Stieg Larsson publishes from beyond

June 15, 2010 |

The recent report in the Age that two science fiction stories by Stieg Larsson have been discovered. The Swedish National Library will now decide whether they will be made public.

Retrieval of famous author’s earlier burnt offerings are quite common practice.  Whether it is a good practice is another thing.  When James Elroy became a minor celebrity with LA Confidential his publishers re-badged and released Brown’s Requiem and then  Silent Terror which was renamed Killer on the Road.  And now everything he produces is rushed into print.  The problem is the latest material is virtually unreadable.  The Cold Six Thousand is a rush of phrases wandering the pages looking for verbs. Dan Browns’ earlier detritus was re released once the Da Vinci Code took off and became the phenomena it is (a great story written very badly).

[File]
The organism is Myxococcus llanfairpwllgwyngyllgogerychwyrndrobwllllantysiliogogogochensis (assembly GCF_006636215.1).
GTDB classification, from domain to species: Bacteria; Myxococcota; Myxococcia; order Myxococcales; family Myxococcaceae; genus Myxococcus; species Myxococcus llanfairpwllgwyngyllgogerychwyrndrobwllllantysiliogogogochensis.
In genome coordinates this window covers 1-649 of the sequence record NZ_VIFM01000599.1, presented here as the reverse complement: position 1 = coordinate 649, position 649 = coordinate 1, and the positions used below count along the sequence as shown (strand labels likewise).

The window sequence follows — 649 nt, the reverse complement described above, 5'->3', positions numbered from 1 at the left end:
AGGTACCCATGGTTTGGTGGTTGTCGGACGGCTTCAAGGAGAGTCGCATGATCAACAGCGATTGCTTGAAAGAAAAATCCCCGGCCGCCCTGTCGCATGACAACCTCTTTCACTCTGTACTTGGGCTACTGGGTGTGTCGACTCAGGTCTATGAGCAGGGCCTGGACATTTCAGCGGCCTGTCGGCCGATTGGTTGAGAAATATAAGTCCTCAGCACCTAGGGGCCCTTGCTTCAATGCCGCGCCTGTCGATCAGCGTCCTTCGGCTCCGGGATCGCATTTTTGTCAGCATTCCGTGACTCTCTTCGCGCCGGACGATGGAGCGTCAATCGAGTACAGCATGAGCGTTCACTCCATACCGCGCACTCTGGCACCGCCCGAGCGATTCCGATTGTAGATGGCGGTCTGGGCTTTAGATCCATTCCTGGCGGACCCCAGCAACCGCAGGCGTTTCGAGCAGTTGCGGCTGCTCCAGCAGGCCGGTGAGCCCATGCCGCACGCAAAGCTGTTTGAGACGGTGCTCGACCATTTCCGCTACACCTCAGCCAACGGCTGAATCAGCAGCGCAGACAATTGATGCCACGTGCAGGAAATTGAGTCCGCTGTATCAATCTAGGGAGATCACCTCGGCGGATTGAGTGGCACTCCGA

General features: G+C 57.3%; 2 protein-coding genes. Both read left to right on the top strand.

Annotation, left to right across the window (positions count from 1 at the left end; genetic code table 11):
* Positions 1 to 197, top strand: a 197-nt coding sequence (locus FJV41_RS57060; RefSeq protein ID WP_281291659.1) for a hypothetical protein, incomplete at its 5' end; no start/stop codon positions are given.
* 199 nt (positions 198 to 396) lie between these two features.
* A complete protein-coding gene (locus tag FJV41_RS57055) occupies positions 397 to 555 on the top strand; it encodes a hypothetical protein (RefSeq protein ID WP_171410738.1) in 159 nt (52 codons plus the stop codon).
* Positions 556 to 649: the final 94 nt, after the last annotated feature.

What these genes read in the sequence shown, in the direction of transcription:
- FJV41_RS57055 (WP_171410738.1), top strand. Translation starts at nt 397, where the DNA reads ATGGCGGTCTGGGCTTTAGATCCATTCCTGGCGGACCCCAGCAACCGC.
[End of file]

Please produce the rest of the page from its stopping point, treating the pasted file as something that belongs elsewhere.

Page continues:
Where matters get tricky, ethically speaking, is where the author has died and his or her unpublished or unfinished works are found.  The temptation is to mine the rich seam. Salinger, he of the Catcher in the Rye, apparently had a safe full of unpublished manuscripts which were the stuff of literary gossip for years before his death.  He has died and the library stacks are not groaning under the weight of his posthumous offerings.  Let’s hope it stays that way. A writer should enjoy sufficient respect to have their creative wishes accepted.  A manuscript can be nothing more than a poor first draft.  Hemingway said the first draft of anything is rubbish (actually in terms stronger).  It can also be better than the published version.  The point is that most unpublished manuscripts are that way for a reason, especially for the established authors.  Cashing in on a writer’s legacy is an appalling breach of trust. But there is a real issue where there is a genuine offering by an author who, for prosaic reasons, didn’t submit a manuscript for publication.  That is where things become complicated.

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